The Obakki Foundation’s Founder and Creative Director Treana Peake sees a strong connection between fashion and the ancient culture of South Sudan cattle camps. In fact, her newPreserved in Time collection is inspired by the shades, colours and shadows of the very cattle camps she is working to save.
Peake, an active philanthropist, mother and wife, heads up The Obakki Foundation, a unique non-profit based in Vancouver. At The Obakki Foundation, fashion is used as the main fundraising vehicle and Peake and her team use creative campaigns and authentic storytelling to engage and inspire consumers to support their projects. And 100 per cent of net profits go to the charitable work being done. Not a part of the profits, not a percentage – all of it. To date, they have raised close to $2.5 million for initiatives focused on providing education and clean water for communities in urgent need in South Sudan and Cameroon.
Proceeds from the Preserved in Time collection will build water wells for the nomadic people of the cattle camps in the far-reaching corners of South Sudan. Clean water is a valuable resource that is in such short supply in the region that it is considered a crisis. The people of these camps are being forced into conflict with each other over access to water needed to sustain their people and their cattle. They are the last truly preserved society to roam the African terrain alongside their revered cattle. With 80% of the internal conflict in South Sudan emanating from these battling cattle camps, there are political threats to dissolve the camps, extinguishing this culture’s ancient way of life.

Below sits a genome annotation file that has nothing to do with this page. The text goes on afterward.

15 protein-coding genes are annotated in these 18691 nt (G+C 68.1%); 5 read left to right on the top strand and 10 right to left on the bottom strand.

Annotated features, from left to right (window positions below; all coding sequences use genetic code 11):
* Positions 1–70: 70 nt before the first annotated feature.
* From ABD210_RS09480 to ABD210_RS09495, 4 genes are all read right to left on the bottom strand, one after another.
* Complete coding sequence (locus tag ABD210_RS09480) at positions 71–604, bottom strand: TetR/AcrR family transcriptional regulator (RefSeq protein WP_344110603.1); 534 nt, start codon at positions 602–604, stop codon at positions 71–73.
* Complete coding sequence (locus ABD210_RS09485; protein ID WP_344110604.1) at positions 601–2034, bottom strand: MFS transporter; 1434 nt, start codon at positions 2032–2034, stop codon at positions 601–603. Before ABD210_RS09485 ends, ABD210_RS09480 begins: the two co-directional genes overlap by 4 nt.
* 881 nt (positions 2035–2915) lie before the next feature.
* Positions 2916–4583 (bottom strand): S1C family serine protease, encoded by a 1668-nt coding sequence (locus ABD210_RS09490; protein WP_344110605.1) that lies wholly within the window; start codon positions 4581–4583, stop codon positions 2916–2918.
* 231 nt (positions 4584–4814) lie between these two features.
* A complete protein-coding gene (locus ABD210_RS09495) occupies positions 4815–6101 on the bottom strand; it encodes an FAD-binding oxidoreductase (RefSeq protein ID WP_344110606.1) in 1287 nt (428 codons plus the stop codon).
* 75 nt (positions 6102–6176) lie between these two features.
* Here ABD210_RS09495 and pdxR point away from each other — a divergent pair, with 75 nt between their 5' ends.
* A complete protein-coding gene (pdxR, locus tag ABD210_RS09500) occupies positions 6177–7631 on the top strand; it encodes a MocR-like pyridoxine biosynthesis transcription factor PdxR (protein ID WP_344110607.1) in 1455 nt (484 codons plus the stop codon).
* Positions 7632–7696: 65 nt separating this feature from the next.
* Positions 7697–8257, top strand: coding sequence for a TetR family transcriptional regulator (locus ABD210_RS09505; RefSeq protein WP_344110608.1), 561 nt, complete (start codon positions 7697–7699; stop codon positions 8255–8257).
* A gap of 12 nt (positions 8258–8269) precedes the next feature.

To better understand the challenges being faced by these historically significant cattle camps and to hear from the tribespeople themselves about the negative effects of the water crisis on their youth, their culture and their way of life, please watch the five-minute video of Peake’s recent visit to South Sudan: http://obakki.com/campaign/preserved-in-time/
At a cost of $10,000 per well, Peake is hopeful that their focus on building wells will help to alleviate the growing conflicts between the cattle camp tribes. “With the provision of water, we hope we can help these cattle camps create a sustainable framework for peace, health and growth,” said Peake. “The people purchasing an item from the Obakki collection get a stylish piece that has a very real connection to the culturally significant nomadic cattle camps. Tribespeople get fresh water and a chance at a peaceful, sustainable existence.” She added: “We’ve been told by customers that these items are conversation starters, since each piece reflects the world that the cattle camp tribes have lived in for hundreds, if not thousands, of years.”